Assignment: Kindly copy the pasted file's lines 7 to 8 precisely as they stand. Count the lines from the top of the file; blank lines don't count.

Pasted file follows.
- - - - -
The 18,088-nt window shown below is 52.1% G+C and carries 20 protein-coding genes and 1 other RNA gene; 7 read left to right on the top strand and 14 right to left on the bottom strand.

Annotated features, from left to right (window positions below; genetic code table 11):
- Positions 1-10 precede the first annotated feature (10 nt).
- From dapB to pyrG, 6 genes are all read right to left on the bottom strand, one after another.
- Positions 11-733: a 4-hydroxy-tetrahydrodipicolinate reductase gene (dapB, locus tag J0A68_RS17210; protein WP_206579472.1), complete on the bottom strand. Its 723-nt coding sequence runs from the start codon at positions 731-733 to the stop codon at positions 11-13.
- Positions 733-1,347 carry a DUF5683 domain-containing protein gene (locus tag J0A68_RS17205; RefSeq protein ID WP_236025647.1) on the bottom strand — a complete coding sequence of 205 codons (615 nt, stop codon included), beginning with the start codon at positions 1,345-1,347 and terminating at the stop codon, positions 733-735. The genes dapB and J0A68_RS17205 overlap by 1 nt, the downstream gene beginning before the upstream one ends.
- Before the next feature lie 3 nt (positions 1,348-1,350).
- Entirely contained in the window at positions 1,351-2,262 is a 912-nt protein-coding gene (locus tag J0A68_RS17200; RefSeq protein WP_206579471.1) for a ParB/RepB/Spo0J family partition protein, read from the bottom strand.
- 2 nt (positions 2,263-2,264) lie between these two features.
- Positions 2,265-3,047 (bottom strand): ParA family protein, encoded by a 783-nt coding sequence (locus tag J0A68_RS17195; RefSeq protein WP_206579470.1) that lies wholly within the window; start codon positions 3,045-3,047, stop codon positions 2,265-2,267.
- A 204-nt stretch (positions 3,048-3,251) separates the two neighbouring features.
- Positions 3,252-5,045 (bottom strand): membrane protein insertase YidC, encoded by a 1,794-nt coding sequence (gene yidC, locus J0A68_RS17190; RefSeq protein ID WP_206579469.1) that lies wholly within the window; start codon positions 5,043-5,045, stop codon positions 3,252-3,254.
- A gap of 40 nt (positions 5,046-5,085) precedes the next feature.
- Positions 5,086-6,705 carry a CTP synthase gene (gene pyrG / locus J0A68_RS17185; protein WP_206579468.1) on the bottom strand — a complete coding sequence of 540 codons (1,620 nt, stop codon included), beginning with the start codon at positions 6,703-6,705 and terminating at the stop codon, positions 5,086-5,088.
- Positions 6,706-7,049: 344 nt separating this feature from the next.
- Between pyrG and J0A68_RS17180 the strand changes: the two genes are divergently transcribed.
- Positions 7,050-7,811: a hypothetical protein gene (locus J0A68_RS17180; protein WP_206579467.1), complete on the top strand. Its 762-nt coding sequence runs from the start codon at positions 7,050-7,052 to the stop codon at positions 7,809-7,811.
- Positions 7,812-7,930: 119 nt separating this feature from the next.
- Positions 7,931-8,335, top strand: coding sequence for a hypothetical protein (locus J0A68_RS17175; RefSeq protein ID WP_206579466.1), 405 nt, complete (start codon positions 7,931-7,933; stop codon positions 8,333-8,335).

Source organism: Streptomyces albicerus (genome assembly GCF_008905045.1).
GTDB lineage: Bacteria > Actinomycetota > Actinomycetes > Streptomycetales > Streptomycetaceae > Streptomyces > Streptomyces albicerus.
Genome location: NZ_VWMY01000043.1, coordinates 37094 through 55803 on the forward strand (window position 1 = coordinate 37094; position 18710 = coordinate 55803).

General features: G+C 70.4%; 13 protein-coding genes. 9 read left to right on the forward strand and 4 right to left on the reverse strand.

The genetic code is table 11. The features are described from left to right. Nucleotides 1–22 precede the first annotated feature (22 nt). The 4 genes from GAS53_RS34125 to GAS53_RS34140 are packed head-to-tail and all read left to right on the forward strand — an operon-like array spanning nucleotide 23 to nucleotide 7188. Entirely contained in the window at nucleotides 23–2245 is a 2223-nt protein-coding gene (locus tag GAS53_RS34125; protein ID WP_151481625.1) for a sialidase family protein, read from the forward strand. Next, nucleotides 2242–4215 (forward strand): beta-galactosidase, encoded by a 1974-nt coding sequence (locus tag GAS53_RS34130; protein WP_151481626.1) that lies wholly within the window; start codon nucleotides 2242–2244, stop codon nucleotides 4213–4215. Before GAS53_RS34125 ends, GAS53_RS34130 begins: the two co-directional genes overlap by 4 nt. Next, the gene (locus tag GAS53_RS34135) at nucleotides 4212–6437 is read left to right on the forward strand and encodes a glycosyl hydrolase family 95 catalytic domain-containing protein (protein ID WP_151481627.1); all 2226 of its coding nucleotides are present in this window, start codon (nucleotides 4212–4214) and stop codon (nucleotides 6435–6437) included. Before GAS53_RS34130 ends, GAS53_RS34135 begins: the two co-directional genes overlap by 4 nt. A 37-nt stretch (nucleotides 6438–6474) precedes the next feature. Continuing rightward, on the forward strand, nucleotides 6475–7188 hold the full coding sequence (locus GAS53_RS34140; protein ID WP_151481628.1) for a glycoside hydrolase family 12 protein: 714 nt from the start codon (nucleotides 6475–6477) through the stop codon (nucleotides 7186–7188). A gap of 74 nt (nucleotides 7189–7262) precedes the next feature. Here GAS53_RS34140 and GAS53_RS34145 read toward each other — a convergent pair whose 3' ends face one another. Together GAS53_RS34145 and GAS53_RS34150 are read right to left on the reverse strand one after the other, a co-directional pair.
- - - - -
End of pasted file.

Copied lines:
- Before the next feature lie 3 nt (positions 1,348-1,350).
- Entirely contained in the window at positions 1,351-2,262 is a 912-nt protein-coding gene (locus tag J0A68_RS17200; RefSeq protein WP_206579471.1) for a ParB/RepB/Spo0J family partition protein, read from the bottom strand.